The dramatic expansion, effective October 3, of the Act’s coverage as to consumer credit also means a dramatic expansion of the types of credit agreements where arbitration agreements are not enforceable and where any arbitration agreement must contain a savings clause. Even if a credit transaction’s MAPR is under 36%, the provisions dealing with arbitration still apply. For example, where a private student loan is extended to a servicemember or dependent after October 3, even if the interest rate is under 36%, any arbitration requirement is unenforceable and any arbitration agreement must have a savings clause.

An arbitration requirement is unenforceable even after the consumer is no longer a servicemember or a dependent of a servicemember, as long as the consumer was covered by the Act when the credit was originated. See 10 U.S.C. § 987(f)(4).

Other Military Lending Act Restrictions

Effective October 3, 2016, the following MLA restrictions (found at 32 C.F.R. 232.8 and more fully described at the online version of NCLC’s Consumer Credit Regulation § 2.2.5.5) now apply to a much broader category of consumer credit:

  • • Limits on a payday lender rolling over, renewing, refinancing, or consolidating credit;
  • • Prohibitions of waivers of the right to legal recourse;
  • • Limits on onerous legal notice provisions in the case of a dispute;
  • • Limits on the creditor’s access to the consumer’s bank account, such as prohibitions on remotely created checks (telechecks) or remotely created payment orders;
  • • Limits on use of a vehicle’s title as security for credit;
  • • Prohibitions on establishment of an allotment to repay an obligation; and
  • • Prohibition of prepayment penalties.

Consumer MLA Remedies and Creditor Defenses

Any credit agreement, promissory note, or other contract prohibited by the Act is void from its inception. (10 U.S.C. § 987(f)(3)). The supplementary information accompanying the original DoD regulations makes clear that it expects this provision to be enforced in private litigation. See 72 Fed. Reg. 50580 at 50590 (Aug. 31, 2007). A creditor knowingly violating the Act also engages in a misdemeanor and can be fined or imprisoned. (10 U.S.C. § 987(f)(1))

The MLA also has provisions for civil liability. See 10 U.S.C. § 987(f)(5). A person who violates the MLA or regulations with respect to a person is liable to such person for actual damages not less than $500 for each violation, punitive damages, equitable relief, any other relief provided by law, costs, and attorney fees. By the Act’s explicit terms, creditors cannot force into arbitration such actions for civil liability.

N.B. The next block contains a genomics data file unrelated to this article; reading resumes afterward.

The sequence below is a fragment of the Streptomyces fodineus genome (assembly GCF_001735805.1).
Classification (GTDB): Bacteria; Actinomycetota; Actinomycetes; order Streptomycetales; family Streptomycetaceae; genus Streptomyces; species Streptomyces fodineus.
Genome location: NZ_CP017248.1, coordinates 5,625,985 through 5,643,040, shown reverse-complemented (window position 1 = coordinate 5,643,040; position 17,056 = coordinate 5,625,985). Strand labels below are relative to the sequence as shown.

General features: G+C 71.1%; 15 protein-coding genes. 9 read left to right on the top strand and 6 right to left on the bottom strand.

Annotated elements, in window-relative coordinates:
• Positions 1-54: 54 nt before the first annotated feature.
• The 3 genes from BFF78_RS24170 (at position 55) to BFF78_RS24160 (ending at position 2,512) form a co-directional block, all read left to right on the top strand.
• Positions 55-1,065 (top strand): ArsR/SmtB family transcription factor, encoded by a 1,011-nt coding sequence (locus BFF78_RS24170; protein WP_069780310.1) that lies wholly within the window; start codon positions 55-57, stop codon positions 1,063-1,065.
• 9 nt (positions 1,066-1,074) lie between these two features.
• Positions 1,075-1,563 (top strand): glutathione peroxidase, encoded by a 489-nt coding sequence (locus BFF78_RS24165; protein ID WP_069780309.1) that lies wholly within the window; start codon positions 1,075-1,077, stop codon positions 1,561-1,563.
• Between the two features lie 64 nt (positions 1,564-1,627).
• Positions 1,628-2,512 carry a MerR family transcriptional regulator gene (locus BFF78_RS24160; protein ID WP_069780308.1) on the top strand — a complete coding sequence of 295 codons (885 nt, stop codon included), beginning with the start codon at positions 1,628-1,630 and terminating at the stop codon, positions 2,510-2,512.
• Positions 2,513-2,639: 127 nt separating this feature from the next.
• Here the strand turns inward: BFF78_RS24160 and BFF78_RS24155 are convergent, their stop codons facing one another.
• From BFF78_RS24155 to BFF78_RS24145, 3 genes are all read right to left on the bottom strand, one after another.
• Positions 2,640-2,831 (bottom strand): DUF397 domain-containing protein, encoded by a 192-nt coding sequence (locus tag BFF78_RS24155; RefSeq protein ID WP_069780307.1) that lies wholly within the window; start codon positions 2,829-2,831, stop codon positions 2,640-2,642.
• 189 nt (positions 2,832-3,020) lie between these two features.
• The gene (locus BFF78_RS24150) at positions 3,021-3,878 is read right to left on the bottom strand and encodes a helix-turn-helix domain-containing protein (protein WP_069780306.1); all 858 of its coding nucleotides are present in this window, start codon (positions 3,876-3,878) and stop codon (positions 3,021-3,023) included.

Class actions for violations of the MLA should be particularly effective because there can be no arbitration requirement and there is an explicit provision for $500 statutory damages per violation, with no cap. For a discussion as to whether proof of actual damages is a precondition to a $500 statutory damage award, see NCLC’s Consumer Credit Regulation § 2.2.5.10.1.

The MLA provides defenses to the civil liability provided by 10 U.S.C. § 987(f)(5). Significantly, these defenses do not apply to the rule that a noncompliant contract is void, since voiding of the contract is set out in 10 U.S.C. § 987(f)(3). The MLA explicitly provides that the defenses relate to actions brought under (f)(5), but not to a non-complying contract being void under (f)(3).

One defense to civil liability is if the creditor can show by the preponderance of the evidence that the violation was both unintentional and resulted from a bona fide error notwithstanding the maintenance of procedures reasonable adapted to avoid such an error. An error of legal judgment is not a bona fide error. (10 U.S.C. § 987(f)(D)) Another defense is the statute of limitations, but again this defense does not apply to an action to enforce the rule that a prohibited contract is void at its inception. The limitations period is the earlier of two years after discovery of the violation or five years after the violation occurs. (10 U.S.C. § 987(f)(E))

In determining if a borrower is a covered servicemember, a safe harbor is provided if the creditor looks up the borrower in a specified military database or use a credit report. See 32 C.F.R. 232.5(b).

For a more detailed analysis of the MLA and the new regulations, see the online version of NCLC’s Consumer Credit Regulation § 2.2.5. Consumer Credit Regulation also considers other federal and state limits that apply to all consumers (not just servicemembers and their dependents) concerning payday, installment, and other small loans; motor vehicle, manufactured home and other retail installment sales; auto title loans; rent-to-own; refund anticipation and other tax-time loans; “sale” of future payment streams; and credit insurance.


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Author Name: 
Jon Sheldon
About Author: 

Jon Sheldon has been a staff attorney with NCLC for over 30 years. Jon specializes in state unfair and deceptive trade practices statutes, automobile leasing, automobile fraud, collection actions, arbitration issues, and is very much involved in the production and editing of NCLC consumer law publications. Prior to joining NCLC, he was a staff attorney with the Division of Special Projects within the Federal Trade Commission in Washington, DC. Jon is a graduate of Harvard College (1970) as well as Harvard Law School (1973). He is also admitted to the Massachusetts bar. He is co-author of NCLC's Unfair and Deceptive Acts and Practices, Automobile Fraud, Collection Actions, Consumer Arbitration Agreements, Repossessions, and contributor to a number of other NCLC treatises.

Date Created: 
Wednesday, September 14, 2016